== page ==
In nuclear physics and nuclear chemistry, the various species of atoms whose nuclei contain particular numbers of protons and neutrons are called nuclides. Nuclides are also characterized by their nuclear energy states (e.g., metastable nuclide 242mAm). Each nuclide is denoted by the chemical symbol of the element (this specifies Z) with the atomic mass number as a superscript. Hydrogen (H), for example, consists of one electron and one proton. The number of neutrons in a nucleus is known as the neutron number and is given the symbol N. The total number of nucleons, protons, and neutrons in a nucleus are equal to Z + N = A, where A is called the atomic mass number.
Isotones are nuclides with the same neutron number and are therefore different elements since they must differ in the number of protons. Therefore, isotones must be different chemical elements. For example, carbon – 13 and boron – 12 are isotones since both nuclei contain 7 neutrons. The name isotone has been derived from the name isotope by changing the “p” in “isotope” from “p” for “proton” to “n” for “neutron.”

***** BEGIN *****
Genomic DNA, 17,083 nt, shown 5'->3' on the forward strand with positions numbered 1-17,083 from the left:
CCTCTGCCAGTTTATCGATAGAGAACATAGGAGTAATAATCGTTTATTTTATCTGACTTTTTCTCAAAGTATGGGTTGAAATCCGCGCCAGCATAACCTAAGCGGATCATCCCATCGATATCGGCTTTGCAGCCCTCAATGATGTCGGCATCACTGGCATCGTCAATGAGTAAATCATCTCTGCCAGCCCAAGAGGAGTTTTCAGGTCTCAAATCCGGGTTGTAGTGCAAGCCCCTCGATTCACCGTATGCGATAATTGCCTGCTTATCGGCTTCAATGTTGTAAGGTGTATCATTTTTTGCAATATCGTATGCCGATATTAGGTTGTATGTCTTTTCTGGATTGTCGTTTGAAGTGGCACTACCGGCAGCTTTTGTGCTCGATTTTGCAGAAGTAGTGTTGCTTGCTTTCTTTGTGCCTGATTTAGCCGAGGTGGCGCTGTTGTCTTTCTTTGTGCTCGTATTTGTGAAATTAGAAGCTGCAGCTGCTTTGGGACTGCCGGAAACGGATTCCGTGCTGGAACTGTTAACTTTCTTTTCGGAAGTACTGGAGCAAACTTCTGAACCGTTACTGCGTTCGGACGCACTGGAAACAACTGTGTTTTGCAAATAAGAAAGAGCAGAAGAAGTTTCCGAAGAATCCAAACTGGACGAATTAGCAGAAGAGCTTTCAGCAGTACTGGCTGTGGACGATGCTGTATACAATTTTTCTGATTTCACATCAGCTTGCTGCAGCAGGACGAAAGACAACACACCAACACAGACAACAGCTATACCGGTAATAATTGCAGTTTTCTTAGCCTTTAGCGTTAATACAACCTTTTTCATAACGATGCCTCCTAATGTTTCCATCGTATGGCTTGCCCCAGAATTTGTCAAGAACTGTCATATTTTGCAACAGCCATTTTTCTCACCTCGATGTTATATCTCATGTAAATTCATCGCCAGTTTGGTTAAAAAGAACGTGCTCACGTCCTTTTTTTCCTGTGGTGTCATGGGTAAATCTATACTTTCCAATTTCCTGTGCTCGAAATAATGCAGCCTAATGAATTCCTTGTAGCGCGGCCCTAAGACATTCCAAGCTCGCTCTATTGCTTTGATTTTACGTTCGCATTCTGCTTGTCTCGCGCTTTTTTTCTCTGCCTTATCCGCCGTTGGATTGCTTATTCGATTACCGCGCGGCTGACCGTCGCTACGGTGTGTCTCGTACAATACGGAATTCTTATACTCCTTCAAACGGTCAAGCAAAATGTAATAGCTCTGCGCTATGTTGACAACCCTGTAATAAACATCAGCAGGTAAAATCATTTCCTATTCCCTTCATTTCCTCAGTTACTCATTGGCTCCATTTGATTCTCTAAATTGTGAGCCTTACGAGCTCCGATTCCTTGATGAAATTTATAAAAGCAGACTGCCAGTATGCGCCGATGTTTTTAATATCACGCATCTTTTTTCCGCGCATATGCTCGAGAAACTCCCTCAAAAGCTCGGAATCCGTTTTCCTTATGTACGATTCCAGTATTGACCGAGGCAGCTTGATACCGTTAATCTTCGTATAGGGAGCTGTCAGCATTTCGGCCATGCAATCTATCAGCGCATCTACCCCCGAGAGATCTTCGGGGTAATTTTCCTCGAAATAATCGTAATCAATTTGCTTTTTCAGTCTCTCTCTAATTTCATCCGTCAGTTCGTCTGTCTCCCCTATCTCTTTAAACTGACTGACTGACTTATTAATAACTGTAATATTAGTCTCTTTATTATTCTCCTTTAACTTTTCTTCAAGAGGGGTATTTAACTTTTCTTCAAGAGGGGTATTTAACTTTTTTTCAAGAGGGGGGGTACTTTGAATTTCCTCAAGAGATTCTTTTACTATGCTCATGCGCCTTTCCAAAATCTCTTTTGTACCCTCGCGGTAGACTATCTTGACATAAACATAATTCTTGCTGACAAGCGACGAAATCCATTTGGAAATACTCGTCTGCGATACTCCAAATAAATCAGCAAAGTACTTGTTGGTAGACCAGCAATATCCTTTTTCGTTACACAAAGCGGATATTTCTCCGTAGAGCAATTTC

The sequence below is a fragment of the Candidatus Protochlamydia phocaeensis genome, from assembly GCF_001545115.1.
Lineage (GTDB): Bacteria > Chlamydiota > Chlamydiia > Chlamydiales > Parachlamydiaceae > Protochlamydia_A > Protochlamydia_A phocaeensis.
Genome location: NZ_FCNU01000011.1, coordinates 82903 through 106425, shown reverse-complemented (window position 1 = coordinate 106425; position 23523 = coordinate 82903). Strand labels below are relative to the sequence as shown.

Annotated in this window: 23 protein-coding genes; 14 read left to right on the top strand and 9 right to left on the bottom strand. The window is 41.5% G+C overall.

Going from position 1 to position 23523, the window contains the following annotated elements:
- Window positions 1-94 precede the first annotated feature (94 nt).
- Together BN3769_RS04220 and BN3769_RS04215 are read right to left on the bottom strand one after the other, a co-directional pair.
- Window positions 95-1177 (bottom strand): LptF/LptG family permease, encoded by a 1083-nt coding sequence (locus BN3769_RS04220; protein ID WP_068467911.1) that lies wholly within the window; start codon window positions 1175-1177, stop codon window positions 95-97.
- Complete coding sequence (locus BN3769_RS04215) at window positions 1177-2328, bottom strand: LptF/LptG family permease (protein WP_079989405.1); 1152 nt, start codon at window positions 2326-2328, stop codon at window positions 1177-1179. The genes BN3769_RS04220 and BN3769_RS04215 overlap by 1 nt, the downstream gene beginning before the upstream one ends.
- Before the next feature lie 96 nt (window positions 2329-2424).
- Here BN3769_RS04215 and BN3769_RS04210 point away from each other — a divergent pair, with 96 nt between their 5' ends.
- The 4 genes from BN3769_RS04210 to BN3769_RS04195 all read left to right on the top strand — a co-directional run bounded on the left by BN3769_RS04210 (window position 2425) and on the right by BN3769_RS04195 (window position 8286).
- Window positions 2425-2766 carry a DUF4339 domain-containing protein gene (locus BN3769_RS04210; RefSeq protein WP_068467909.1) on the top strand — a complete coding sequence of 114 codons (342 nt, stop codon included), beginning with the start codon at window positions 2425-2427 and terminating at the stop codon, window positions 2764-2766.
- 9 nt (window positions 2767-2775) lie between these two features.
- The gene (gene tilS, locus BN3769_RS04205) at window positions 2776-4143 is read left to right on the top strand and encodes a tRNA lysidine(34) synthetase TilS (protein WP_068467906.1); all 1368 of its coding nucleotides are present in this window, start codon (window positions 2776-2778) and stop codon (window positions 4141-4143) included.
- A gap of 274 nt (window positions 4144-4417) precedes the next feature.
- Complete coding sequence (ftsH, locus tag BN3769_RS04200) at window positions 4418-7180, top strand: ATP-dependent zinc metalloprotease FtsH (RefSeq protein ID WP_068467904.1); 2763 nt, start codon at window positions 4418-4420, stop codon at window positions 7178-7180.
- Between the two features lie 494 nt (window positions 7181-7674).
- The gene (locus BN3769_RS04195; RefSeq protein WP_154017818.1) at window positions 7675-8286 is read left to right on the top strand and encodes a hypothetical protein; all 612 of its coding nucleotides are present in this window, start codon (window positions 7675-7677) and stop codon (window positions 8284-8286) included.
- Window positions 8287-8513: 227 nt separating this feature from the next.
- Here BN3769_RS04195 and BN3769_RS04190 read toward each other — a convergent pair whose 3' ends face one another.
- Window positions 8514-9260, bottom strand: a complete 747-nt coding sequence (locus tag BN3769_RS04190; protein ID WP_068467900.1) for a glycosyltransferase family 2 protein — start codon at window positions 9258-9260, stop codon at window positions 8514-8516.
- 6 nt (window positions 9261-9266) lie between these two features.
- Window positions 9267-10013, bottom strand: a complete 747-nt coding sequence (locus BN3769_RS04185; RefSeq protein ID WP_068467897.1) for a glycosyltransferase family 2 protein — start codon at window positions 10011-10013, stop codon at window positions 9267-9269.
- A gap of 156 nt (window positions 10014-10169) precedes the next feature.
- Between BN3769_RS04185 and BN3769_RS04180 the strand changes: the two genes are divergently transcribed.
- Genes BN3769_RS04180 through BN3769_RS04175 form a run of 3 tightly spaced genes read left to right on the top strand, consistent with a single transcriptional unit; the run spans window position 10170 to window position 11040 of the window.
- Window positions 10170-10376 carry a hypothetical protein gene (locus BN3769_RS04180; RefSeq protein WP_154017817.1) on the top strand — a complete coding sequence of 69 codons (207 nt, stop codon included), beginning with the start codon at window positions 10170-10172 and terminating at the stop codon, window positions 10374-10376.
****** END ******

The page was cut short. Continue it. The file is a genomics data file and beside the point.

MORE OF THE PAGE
The element’s nuclear properties (atomic mass, nuclear cross-sections) are determined by the number of protons and the number of neutrons (neutron number). For example, actinides with odd neutron numbers are usually fissile (fissionable with slow neutrons), while actinides with even neutron numbers are not fissile (but fissionable with fast neutrons). Due to the Pauli exclusion principle, heavy nuclei with an even number of protons and an even number of neutrons are very stable thanks to the occurrence of ‘paired spin.’ On the other hand, nuclei with an odd number of protons and neutrons are mostly unstable (i.e., radioactive). Neutron numbers with no stable isotones are 19, 21, 35, 39, 45, 61, 89, 115, 123, and 127 or more.
See also: Magic Numbers